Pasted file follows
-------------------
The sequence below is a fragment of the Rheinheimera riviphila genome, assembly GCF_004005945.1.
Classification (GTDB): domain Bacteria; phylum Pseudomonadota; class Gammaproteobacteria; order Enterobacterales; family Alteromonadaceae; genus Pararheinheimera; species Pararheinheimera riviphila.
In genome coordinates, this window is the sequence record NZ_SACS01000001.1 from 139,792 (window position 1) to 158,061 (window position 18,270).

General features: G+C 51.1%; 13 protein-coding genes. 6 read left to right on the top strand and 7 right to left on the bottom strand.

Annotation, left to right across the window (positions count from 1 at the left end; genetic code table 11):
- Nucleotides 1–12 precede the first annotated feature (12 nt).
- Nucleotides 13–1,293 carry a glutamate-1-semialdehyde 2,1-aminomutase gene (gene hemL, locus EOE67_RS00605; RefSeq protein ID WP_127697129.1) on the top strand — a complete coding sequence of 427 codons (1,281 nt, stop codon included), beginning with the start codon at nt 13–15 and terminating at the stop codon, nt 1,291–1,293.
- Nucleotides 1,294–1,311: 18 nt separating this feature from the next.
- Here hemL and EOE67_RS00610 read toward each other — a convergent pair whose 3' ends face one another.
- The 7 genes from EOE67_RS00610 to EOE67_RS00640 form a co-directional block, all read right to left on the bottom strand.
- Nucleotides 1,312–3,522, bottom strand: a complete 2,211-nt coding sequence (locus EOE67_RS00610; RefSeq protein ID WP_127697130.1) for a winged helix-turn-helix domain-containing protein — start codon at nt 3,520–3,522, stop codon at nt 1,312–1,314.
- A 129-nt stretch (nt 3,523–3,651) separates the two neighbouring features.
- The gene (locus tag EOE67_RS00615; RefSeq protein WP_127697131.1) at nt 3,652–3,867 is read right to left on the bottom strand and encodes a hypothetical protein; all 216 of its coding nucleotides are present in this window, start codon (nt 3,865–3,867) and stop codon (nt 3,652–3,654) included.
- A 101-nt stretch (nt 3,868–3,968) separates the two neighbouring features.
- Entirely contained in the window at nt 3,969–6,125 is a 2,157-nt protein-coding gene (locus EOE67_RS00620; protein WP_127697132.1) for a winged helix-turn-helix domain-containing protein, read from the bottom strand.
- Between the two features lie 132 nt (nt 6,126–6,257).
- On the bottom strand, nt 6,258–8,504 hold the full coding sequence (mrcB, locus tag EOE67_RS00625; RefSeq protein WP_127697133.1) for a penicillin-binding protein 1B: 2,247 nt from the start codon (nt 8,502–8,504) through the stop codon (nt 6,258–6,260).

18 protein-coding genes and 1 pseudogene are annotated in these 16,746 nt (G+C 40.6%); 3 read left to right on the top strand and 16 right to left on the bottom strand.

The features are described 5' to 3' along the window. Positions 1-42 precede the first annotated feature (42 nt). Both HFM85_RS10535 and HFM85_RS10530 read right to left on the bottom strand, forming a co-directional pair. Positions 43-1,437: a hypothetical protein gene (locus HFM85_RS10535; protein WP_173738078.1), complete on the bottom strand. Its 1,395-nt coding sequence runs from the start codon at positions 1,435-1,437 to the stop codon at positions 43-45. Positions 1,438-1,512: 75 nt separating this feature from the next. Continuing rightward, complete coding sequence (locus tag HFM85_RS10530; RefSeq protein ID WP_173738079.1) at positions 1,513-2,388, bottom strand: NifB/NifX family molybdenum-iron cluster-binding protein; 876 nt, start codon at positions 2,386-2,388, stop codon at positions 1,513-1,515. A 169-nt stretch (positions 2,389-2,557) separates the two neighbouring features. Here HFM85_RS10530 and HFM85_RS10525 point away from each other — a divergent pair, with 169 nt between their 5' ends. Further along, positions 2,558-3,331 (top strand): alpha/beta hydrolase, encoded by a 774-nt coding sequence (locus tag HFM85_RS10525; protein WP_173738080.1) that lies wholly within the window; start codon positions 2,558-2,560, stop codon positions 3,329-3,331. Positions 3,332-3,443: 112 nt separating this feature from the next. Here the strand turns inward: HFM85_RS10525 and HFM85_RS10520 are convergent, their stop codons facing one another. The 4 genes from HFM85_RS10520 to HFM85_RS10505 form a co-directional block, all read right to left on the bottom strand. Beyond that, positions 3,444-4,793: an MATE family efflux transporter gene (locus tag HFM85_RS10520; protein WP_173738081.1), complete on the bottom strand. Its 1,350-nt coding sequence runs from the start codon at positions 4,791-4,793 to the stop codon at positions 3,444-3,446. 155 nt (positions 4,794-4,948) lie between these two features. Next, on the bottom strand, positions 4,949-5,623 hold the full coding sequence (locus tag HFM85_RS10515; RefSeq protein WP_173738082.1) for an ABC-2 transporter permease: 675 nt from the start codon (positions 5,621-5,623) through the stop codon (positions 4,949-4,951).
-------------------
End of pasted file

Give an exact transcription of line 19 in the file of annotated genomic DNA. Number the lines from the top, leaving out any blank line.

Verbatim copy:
The features are described 5' to 3' along the window. Positions 1-42 precede the first annotated feature (42 nt). Both HFM85_RS10535 and HFM85_RS10530 read right to left on the bottom strand, forming a co-directional pair. Positions 43-1,437: a hypothetical protein gene (locus HFM85_RS10535; protein WP_173738078.1), complete on the bottom strand. Its 1,395-nt coding sequence runs from the start codon at positions 1,435-1,437 to the stop codon at positions 43-45. Positions 1,438-1,512: 75 nt separating this feature from the next. Continuing rightward, complete coding sequence (locus tag HFM85_RS10530; RefSeq protein ID WP_173738079.1) at positions 1,513-2,388, bottom strand: NifB/NifX family molybdenum-iron cluster-binding protein; 876 nt, start codon at positions 2,386-2,388, stop codon at positions 1,513-1,515. A 169-nt stretch (positions 2,389-2,557) separates the two neighbouring features. Here HFM85_RS10530 and HFM85_RS10525 point away from each other — a divergent pair, with 169 nt between their 5' ends. Further along, positions 2,558-3,331 (top strand): alpha/beta hydrolase, encoded by a 774-nt coding sequence (locus tag HFM85_RS10525; protein WP_173738080.1) that lies wholly within the window; start codon positions 2,558-2,560, stop codon positions 3,329-3,331. Positions 3,332-3,443: 112 nt separating this feature from the next. Here the strand turns inward: HFM85_RS10525 and HFM85_RS10520 are convergent, their stop codons facing one another. The 4 genes from HFM85_RS10520 to HFM85_RS10505 form a co-directional block, all read right to left on the bottom strand. Beyond that, positions 3,444-4,793: an MATE family efflux transporter gene (locus tag HFM85_RS10520; protein WP_173738081.1), complete on the bottom strand. Its 1,350-nt coding sequence runs from the start codon at positions 4,791-4,793 to the stop codon at positions 3,444-3,446. 155 nt (positions 4,794-4,948) lie between these two features. Next, on the bottom strand, positions 4,949-5,623 hold the full coding sequence (locus tag HFM85_RS10515; RefSeq protein WP_173738082.1) for an ABC-2 transporter permease: 675 nt from the start codon (positions 5,621-5,623) through the stop codon (positions 4,949-4,951).